A funny thing happened when Alice was introduced to this series. She came in with much fanfare, brashly and forcefully tried to take over every scene she was in, and generally made a spectacle of herself. But Alice was just the cover – her real impact was that Camille snuck into Ikoku Meiro, quietly in Alice’s slipstream.
This was an episode that was all about explanations, it seems to me, and Claude and Oscar were rarely on-screen. As such it was not nearly so entertaining or moving as the best episodes of this series have been, but it was undeniably interesting. We learned a lot about not just both Blanche sisters but Claude Claudel, too, and their stories feel a lot more complicated than they did before this episode.
There’s very little deception to Alice. She wears everything on her ruffled sleeve, and her idea of a clever plan is to boldly tell everyone exactly what she intends to do. Her exchange of fairy tales with Yune was entertaining, and her story about the mysterious imaginary friend from the East and exploring the world on a dragon’s back did a lot to establish understanding, if not affection, for her character.
But given that Alice is such an open book, it’s almost inevitable that Camille would be far, far more interesting as a character. Camille is a stark contrast to Alice in almost every facet of her nature. She’s a riddle of layers upon layers, always (until this week) showing a regal and pleasing façade to the world to hide her true emotions. But her past with Claude is complicated, indeed. Oscar made allusions to it, under the metaphor of cats. Camille clearly had a relationship of duration and deep affection with Claude, and just as clearly realized he could never be her husband. Husbands, after all, should be chosen for the prosperity of the family – a fact she was only too happy to point out to Alice.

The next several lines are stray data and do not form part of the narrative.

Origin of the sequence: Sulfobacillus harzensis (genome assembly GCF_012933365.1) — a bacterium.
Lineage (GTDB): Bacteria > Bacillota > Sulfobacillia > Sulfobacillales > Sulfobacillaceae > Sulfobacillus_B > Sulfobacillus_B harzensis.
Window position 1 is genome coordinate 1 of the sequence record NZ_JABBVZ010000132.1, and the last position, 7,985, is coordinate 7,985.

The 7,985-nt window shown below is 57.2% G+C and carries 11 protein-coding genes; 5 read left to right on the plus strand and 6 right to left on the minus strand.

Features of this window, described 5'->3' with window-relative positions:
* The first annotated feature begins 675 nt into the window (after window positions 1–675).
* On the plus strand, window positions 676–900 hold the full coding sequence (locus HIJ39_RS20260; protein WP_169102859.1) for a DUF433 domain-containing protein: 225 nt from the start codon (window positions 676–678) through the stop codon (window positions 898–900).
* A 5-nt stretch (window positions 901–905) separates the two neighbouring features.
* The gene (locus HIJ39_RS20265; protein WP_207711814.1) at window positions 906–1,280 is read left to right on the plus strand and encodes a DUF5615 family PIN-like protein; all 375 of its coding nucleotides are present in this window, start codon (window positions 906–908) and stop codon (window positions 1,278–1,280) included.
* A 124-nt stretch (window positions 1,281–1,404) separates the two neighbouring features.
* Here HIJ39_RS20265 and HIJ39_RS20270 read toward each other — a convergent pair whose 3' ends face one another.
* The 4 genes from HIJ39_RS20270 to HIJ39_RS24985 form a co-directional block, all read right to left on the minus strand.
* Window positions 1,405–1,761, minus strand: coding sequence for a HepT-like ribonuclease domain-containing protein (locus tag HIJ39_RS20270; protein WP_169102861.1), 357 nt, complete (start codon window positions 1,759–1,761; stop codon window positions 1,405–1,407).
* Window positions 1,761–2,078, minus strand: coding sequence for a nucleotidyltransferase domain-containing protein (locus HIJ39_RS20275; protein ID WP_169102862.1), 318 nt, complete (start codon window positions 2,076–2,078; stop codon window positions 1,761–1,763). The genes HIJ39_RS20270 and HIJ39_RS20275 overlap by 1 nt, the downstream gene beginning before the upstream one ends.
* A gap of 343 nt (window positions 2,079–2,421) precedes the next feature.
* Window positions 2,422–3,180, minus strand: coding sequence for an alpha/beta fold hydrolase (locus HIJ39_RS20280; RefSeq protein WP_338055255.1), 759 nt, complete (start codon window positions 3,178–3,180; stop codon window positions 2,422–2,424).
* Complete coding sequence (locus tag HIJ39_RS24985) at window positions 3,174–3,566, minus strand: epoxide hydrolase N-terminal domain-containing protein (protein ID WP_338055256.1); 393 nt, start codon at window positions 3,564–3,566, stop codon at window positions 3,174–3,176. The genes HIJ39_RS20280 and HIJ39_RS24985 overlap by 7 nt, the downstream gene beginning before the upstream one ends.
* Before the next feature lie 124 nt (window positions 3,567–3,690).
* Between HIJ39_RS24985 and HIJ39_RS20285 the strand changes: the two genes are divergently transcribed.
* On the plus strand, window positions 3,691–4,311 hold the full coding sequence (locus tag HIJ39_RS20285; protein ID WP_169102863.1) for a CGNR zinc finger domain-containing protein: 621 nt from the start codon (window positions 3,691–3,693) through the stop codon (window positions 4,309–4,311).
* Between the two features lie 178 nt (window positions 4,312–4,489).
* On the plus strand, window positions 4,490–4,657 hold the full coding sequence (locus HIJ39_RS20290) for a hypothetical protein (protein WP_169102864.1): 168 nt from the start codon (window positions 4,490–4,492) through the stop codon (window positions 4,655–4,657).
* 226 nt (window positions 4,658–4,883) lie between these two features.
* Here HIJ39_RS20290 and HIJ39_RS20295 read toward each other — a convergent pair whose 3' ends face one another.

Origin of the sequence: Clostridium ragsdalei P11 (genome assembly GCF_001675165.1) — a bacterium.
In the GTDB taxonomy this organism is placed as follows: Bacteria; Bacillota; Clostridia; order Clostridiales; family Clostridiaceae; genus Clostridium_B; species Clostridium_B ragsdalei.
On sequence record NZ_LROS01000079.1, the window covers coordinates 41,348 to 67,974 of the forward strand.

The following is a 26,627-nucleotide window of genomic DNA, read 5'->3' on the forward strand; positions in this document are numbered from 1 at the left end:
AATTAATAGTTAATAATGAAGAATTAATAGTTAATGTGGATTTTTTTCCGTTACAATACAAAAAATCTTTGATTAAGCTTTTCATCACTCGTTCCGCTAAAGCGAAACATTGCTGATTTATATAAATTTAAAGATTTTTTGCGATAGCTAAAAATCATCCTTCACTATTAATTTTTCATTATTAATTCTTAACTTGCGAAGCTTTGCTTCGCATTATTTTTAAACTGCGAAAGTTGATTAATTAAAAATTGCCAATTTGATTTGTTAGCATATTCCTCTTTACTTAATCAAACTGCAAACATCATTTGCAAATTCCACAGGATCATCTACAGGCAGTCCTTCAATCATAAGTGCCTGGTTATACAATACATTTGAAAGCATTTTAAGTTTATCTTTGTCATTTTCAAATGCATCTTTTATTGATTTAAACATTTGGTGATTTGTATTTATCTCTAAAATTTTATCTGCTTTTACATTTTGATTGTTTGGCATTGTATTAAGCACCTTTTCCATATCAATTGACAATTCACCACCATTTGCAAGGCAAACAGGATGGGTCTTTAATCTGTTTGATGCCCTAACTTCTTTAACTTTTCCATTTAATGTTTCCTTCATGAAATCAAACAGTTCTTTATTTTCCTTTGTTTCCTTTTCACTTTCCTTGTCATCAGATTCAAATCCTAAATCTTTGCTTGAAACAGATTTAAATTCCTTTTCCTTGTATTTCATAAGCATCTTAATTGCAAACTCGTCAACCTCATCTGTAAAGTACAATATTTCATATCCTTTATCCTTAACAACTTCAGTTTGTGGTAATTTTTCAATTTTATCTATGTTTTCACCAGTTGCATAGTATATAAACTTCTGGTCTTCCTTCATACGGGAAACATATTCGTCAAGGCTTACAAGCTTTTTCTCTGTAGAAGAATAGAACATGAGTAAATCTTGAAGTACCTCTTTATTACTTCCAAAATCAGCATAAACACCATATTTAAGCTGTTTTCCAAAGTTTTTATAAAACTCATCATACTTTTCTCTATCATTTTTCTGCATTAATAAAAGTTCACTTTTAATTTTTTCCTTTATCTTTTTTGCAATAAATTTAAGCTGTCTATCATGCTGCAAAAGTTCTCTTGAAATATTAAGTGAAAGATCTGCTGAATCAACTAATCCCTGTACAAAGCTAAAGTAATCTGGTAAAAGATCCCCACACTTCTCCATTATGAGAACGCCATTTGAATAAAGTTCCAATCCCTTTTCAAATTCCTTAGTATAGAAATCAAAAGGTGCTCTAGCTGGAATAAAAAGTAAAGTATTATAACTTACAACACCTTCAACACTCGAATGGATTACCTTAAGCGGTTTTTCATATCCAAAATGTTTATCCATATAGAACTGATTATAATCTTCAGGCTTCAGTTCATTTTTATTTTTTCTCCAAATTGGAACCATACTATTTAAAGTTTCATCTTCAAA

It’s easy to see why Claude was taken in by Camille’s charms – beautiful, seemingly kind, wealthy and exemplary in every way. It’s just as easy to see why – being the prideful youth he is – Claude rebelled with his very soul at the notion of being a kept man. A stray cat, which Camille prefers to a house cat. Not only did this experience sour him on the Blanche family, but likely turned him into the angry young firebrand he is.
Easily the most compelling scene in the episode was the one between she and Yune in the playroom. Camille is full of surprises, and between this scene and the brief exchange she had with Claude she really showed her teeth this week. Camille’s harshness to Yune was initially quite shocking for seeming so out-of-character, but it’s less surprising upon reflection. This is obviously a strong young woman, far more so than her sister. Yet she also has every reason to be angry – she has to be mature and responsible enough for both Alice and herself, and she had to give up the boy she loved as part of that responsibility. There’s a lot of envy in Camille – envy of Alice for her freedom and irresponsibility, and envy of Yune for being the new apple of Claude’s eye.
And there’s the real takeaway. Yune is a threat to Camille, and how Camille ultimately responds is awfully important for the future of the story. After her stern rebuke to Yune was met with a grit and solidity which surprised her, Camille seemed to soften and become more the gracious loser – even helping Yune into Alice’s old dress, the first Western clothes I’ve thought suited Yune. Yune falling into an apology feedback loop with Camille was hilarious, but that was a question of superficialities – Yune held her ground on substance, and perhaps without even realizing it consciously (thought Camille does) seems to have developed strong romantic feelings for Claude.